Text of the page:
The USAC Hostage Crisis
“That’s a nice bike race you got there. It would be a shame if anything were to happen to it.”
USA Cycling is tired of race promoters ignoring them. Instead of creating a race-friendly system that promoters can easily implement into their existing events, and using product superiority to woo grassroots races into the fold, USAC has decided to take a more nuanced approach: threatening promoters by trying to hold pro riders hostage.
“‘1.2.019 No (professional) license holder may participate in an event that has not been included on a national, continental or world calendar or that has not been recognized by a national federation, a continental confederation or the UCI.”
I love when professional racers participate in the same events that I do. I really mean that. It’s a thrill. However, their potential attendance has no impact on my decision to enter an event. The heart and soul of mountain bike racing is the grassroots. Both promoters (many who are racers themselves) and racers. Having pro riders at the start-line is nice. They add prestige to the event, and as an amateur, it can be really exciting to have a chance to compete against (in the most nominal sense) Olympians, National Champions, and veterans of the European Peloton. But without amateurs and weekend warriors paying entry fees, there is no mountain bike racing.
In 1969, Curt Flood, a standout center fielder for the St. Louis Cardinals, refused to be traded to the Philadelphia Phillies. He wrote then: “After twelve years in the major leagues, I do not feel I am a piece of property to be bought and sold irrespective of my wishes. I believe that any system which produces that result violates my basic rights as a citizen and is inconsistent with the laws of the United States and of the several States.”
Bike racers, like all of us, should have the right to earn a living in any way they can. If that means racing at events that happily ignore USAC, and it’s layered, arbitrary, and expensive rules, then so be it. The freedoms of association and movement are fundamental human freedoms. Professional mountain bike racers are not the property of USA Cycling. Competing for money (or other goods, and in any industry) is a right that each of us possesses, and isn’t subject to the whims of governments, associations, corporations, or any other self-appointed authority. Each of us is free to pursue our own best interests.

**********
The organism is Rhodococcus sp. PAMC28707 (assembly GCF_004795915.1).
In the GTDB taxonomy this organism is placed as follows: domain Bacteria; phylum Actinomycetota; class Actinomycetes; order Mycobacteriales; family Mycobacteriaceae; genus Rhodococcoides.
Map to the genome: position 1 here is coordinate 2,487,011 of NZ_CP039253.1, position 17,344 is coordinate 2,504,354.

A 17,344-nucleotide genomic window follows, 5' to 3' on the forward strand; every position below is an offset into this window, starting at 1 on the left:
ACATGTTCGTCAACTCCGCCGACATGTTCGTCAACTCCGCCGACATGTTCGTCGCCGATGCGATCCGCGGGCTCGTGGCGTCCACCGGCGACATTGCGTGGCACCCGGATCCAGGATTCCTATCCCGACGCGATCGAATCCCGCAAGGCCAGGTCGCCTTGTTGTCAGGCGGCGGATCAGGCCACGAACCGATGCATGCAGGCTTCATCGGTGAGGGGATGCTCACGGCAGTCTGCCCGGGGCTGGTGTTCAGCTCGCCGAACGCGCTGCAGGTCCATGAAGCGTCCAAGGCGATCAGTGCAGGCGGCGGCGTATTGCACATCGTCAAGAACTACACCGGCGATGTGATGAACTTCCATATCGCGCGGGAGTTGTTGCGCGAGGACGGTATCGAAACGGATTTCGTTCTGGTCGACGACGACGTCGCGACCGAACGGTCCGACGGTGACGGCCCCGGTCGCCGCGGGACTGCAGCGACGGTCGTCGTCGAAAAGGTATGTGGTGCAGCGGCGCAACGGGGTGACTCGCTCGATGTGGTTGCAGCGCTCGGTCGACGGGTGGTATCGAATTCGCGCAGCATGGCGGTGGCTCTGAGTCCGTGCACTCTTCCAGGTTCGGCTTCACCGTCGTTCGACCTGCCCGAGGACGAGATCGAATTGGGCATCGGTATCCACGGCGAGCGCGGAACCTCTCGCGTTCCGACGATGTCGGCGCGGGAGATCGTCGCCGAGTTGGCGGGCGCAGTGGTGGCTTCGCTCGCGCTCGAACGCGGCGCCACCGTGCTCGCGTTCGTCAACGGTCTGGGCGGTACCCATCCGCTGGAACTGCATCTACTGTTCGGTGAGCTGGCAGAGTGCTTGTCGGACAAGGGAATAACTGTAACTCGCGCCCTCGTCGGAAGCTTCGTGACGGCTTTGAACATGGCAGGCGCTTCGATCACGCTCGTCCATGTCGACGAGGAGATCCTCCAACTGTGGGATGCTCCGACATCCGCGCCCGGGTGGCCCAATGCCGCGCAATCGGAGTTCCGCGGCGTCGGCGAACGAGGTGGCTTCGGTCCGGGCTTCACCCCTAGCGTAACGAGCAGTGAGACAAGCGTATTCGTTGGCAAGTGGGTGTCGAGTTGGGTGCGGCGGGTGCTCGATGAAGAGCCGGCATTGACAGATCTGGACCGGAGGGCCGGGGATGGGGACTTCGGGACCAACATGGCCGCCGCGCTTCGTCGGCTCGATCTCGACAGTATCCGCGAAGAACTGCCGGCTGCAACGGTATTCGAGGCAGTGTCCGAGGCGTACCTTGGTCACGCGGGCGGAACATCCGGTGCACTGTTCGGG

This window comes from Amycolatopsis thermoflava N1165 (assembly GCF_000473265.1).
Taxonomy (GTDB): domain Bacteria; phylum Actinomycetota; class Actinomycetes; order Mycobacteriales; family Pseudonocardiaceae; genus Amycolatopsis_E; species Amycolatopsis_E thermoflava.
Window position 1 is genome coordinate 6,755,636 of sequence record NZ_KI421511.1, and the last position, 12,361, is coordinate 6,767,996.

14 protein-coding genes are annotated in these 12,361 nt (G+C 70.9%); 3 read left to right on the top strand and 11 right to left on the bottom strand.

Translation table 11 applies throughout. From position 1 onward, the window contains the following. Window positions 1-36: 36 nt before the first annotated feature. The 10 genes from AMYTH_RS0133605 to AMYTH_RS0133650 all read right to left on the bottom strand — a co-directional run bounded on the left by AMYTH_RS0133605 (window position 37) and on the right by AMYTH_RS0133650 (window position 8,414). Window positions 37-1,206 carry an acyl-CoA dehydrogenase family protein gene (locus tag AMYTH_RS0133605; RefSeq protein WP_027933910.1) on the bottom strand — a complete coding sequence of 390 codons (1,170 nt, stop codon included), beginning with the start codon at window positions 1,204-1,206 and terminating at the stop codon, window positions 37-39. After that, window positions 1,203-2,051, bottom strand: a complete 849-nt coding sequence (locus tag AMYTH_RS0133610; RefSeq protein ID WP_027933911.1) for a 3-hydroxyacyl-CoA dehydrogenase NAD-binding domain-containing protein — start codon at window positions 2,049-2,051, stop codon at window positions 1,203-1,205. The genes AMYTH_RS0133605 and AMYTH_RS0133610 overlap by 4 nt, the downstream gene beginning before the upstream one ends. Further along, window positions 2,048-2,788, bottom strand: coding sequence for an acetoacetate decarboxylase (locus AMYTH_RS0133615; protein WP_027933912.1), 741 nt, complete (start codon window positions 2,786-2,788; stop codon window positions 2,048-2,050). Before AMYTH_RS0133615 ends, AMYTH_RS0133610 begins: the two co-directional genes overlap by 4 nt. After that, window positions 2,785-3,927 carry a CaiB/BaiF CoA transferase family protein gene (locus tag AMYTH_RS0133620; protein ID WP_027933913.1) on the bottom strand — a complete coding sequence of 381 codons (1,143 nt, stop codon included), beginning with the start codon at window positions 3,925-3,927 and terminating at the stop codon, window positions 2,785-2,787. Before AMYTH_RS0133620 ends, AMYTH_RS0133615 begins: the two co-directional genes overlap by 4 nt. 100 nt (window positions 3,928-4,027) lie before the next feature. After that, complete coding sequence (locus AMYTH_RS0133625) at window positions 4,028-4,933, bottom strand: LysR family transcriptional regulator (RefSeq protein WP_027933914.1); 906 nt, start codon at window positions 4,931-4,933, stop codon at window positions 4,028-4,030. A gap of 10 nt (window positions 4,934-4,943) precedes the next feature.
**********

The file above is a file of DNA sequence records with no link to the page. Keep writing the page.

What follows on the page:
Flood’s subsequent appeals, and (unsuccessful) legal challenge to baseball’s Reserve Clause eventually led to the free agent culture that dominates mainstream sports today. Athletes are now free to pursue the best contract they can find, and teams are free to pay that athlete whatever they can afford. Flood’s efforts changed the way that owners treated athletes, and are still relevant today.
USAC’s recent devotion to a little enforced (and completely idiotic) rule is not just about pro riders’ ability and right to earn money. Indeed, it’s a threat to promoters, using pro riders as leverage. It’s a cheap tactic to stifle competition, typical of an increasingly irrelevant group of bureaucrats, cronies, and thugs. USAC, who can’t compete on the open market, is trying to force promoters to buy their products. But USAC is misunderstanding the market (naturally). Having pro riders at local events is great, but it’s icing. A bonus. They aren’t the customer base. We are. And USAC is only making it more obvious why we don’t have any use for governing agencies in grassroots racing at all.